ToUInt64    Method     ulong IConvertible.ToUInt64(System.IFormatProvider provider)
TryFormat   Method     bool TryFormat(System.Span[char] destination, [ref] int charsWritten, System.ReadOnlySpa…

Working with quotes and PowerShell variables

As you’ve seen previously, quotes can greatly impact the functionality of a command. An operation will perform very differently with a string vs an integer. It is possible to escape operations using different types of quotes. Lets look at an example:

$literal = 'Two plus one equals: $(1 + 2)'
$literal
$escaped = "Two plus one equals: $(1 + 2)"
$escaped

Single quotes will always result in a literal string. This means that $literal contains exactly what was loaded into it. It is a literal string. Double quotes will still create a string, but are capable of working with dynamic components within that string. Note that by escaping the operation 1 + 2 with the syntax $(1 + 2) that we are telling PowerShell we want the variable result of one plus two. Thus, $escaped results in: Two plus one equals: 3

Write-Host '$escaped'
Write-Host "$escaped"

Again, we have an example with single (literal) vs doulbe (dynamic) quotes. Remember, both of these still result in a string, but note the differences by trying these out in your own console!

Reserved (Constant) PowerShell variables

There are few PowerShell variable names that are constant and therefore reserved. This means you won’t be able to use these variable names. You can familiarize yourself with this short list by running:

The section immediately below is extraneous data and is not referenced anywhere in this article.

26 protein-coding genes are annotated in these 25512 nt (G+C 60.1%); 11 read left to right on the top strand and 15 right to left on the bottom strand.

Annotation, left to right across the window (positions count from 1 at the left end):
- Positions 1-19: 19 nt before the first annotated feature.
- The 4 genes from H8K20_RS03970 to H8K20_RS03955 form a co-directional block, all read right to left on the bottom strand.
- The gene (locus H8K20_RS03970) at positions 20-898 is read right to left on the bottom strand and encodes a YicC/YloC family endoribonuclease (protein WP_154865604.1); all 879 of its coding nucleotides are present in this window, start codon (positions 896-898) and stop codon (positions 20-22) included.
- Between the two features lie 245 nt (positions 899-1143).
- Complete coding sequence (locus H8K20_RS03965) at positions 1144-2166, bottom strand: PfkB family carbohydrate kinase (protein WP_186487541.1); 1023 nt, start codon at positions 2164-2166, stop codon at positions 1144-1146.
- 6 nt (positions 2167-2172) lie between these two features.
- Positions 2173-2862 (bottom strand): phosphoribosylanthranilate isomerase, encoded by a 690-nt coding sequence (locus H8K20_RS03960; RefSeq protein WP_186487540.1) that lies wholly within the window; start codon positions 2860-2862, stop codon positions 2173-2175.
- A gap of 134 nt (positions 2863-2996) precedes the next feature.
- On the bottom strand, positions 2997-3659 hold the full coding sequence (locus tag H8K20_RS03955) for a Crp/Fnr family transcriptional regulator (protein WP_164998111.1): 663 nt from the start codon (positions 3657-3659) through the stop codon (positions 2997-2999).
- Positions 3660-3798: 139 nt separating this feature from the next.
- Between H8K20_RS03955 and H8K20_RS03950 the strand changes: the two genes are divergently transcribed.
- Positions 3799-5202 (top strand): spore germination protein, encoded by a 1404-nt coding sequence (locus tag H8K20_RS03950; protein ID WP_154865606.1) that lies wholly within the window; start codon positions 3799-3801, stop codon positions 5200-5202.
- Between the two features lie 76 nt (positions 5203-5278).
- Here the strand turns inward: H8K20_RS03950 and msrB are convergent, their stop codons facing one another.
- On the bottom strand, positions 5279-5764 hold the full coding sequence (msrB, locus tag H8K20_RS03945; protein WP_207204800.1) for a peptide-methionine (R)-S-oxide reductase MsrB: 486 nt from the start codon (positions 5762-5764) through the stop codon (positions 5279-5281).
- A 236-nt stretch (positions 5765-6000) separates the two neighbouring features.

# Get a list of variable names in use
Get-Variable

Attempts to load into a constant variable will result in an error similar to the one below:

$HOME = 'c:\test'
Cannot overwrite variable HOME because it is read-only or constant.
At line:1 char:1
+ $HOME = 'c:\test'
+ ~~~~~~~~~~~~~~~~~
+ CategoryInfo          : WriteError: (HOME:String) [], SessionStateUnauthorizedAccessException
+ FullyQualifiedErrorId : VariableNotWritable

PowerShell Environmental variables

In addition to a few constant variables, PowerShell has variables reserved for some environment data. You can see a list of these with the following command:

# Get a list of environment variables
Get-ChildItem env:

These contain information about the environment PowerShell is running in. Examples include computer name ( $env:COMPUTERNAME ), and the current user you are running as ( $env:USERNAME ).

Putting it all together with an example

$path = Read-Host -Prompt 'Please enter the file path you wish to scan for large files...'
$rawFileData = Get-ChildItem -Path $path -Recurse
$largeFiles = $rawFileData | Where-Object {$_.Length -gt 100MB}
$largeFilesCount = $largeFiles | Measure-Object | Select-Object -ExpandProperty Count
Write-Host "You have $largeFilesCount large file(s) in $path"

Based on everything we’ve learned up to this point we can now explore this simple example. Read-Host prompts the user with a literal string wrapped in single quotes. The $path variable is loaded with the entry the user provides. Get-ChildItem then finds all the files in that provided path, and loads the results into $rawFileData. We then find the files over 100MB with Where-Object and load those results into $largeFiles. Using Measure-Object and Select-Object in the pipeline, we determine the total count of large file over 100MB. We then display back to the user using Write-Host the total number of large files. Note that on the last line we use double quotes because we have a dynamic variable we want to display.

Common PowerShell Variable Types

[string]    String of Unicode characters

[int]       32-bit integer
[long]      64-bit integer
[decimal]   A 128-bit decimal value
[single]    32-bit floating point number
[double]    64-bit floating point number

[bool]      Boolean True/False

[DateTime]  Date and Time

[array]     An array of values
[hashtable] Hashtable object